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Don’t ignore the laughter weapon

On January 7, 2015, two French Muslim brothers, shouting ‘Allahu Akbar’, murdered 12 journalists of the French satirical newspaper Charlie Hebdo in Paris.

Published: 07th February 2021 05:00 AM  |   Last Updated: 25th April 2021 10:20 AM   |  A+A-

Copies of the French satirical magazine Charlie Hebdo sit at a newsagent's in Stuttgart, Germany. (AP)

Copies of the French satirical magazine Charlie Hebdo sit at a newsagent's in Stuttgart, Germany. (AP)

On January 7, 2015, two French Muslim brothers, shouting ‘Allahu Akbar’, murdered 12 journalists of the French satirical newspaper Charlie Hebdo in Paris. The paper had published a cartoon of the Prophet Mohammed. In October last year, a fanatic beheaded a French teacher for showing such cartoons to students. In Pakistan, the blasphemy law is misused to jail non-Muslims accused of crimes they didn’t commit—Shias and other minorities are murdered for perceived slights to the faith. In all cases religious sentiments were hurt. 

Western countries are highly tolerant of mocking Jesus and various saints—a comedian jokes on Christians wearing crucifixes, “Do you think when Jesus comes back, he wants to see a f*****g cross?” American comedians, TV shows and cartoonists portrayed Donald Trump when he was president as a traitor, sexual deviant, Covid murderer et al, which would have earned immediate jail and police torture in India, and many Asian and Arab countries. In spite of racism and crime, America loves to savage powerful people. Humour is an essential part of any civilised nation’s culture, an evolved reminder that life is too serious to be taken seriously. 

In modern India, except for the occasional lynching, no Hindu has thankfully shot or beheaded comedians and cartoonists. They are only jailed. This happens mostly in the North Indian heartland where Hindu sentiments seem to be getting hurt easily. The judiciary plays its part in defending the sentimentally hurt: a comic accused of cracking ‘anti-Hindu jokes’ in Indore is in prison—his lawyer reportedly complained to the media that the comedian never even got a chance to perform.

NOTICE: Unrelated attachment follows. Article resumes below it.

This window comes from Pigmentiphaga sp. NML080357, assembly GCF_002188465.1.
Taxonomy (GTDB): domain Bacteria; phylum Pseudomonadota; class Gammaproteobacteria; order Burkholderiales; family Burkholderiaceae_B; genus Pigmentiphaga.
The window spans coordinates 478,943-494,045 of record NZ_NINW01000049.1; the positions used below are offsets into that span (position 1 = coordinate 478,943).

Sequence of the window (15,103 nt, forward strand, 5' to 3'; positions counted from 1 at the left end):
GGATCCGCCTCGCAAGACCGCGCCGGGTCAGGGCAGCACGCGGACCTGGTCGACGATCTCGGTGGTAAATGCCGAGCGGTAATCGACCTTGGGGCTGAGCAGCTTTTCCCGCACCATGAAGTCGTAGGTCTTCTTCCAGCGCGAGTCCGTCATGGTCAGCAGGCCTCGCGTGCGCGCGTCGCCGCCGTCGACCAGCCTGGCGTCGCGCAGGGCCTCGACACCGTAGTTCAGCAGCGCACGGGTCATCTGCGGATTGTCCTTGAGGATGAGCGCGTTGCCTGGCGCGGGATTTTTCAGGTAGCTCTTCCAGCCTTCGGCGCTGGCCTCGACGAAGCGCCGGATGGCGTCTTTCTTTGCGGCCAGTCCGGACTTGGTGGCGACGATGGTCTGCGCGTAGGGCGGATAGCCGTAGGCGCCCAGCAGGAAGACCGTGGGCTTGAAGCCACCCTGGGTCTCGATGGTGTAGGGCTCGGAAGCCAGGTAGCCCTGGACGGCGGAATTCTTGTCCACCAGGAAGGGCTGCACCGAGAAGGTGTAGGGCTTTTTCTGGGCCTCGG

This is in spite of the Supreme Court’s judgement in December 2020 that “criticism of the government is not ground for penal action.” The arrest came regardless of Mr Modi tweeting on March 17, 2017, “We surely need more humour in public life.” Is the PM’s opinion and the verdict of the highest court in the land to be ignored coolly by local magistrates and state police? When did India get so sensitive? Unless the Hindi heartland passes for the whole of India these days.

I’m a practising Hindu but my sentiments don’t get offended easily. It is possibly because I’m also a political cartoonist in whose blood, irreverence runs like a powerful antibody to social madness. We are a country of 966 million Hindus, nearly 80 percent of the population. We follow different primary gods and goddesses; for Bengalis, Durga comes first. There are Shaivites and Vaishnavites. There are staunch Ram bhakts and Krishna bhakts. Some call out to Murugan.

We are a faith with 330 million deities, which are extensions of the ultimate divinity. In such a complex universe, a TV serial or comedian offending the religious sentiments of a single person—usually a local who gets his five minutes of FIR fame—is a travesty of our belief. Tenali Rama derided the Vijayanagara King Krishnadevaraya who enjoyed the jokes immensely. Emperor Akbar, a Muslim, tolerated Birbal, a Hindu, making a fool of him. The self-importance of politicians, because they control the police, must be mocked to shrink their egos and remind them that we are all equal in the eyes of the law and god. No, it’s not a joke.

Ravi Shankar
ravi@newindianexpress.com



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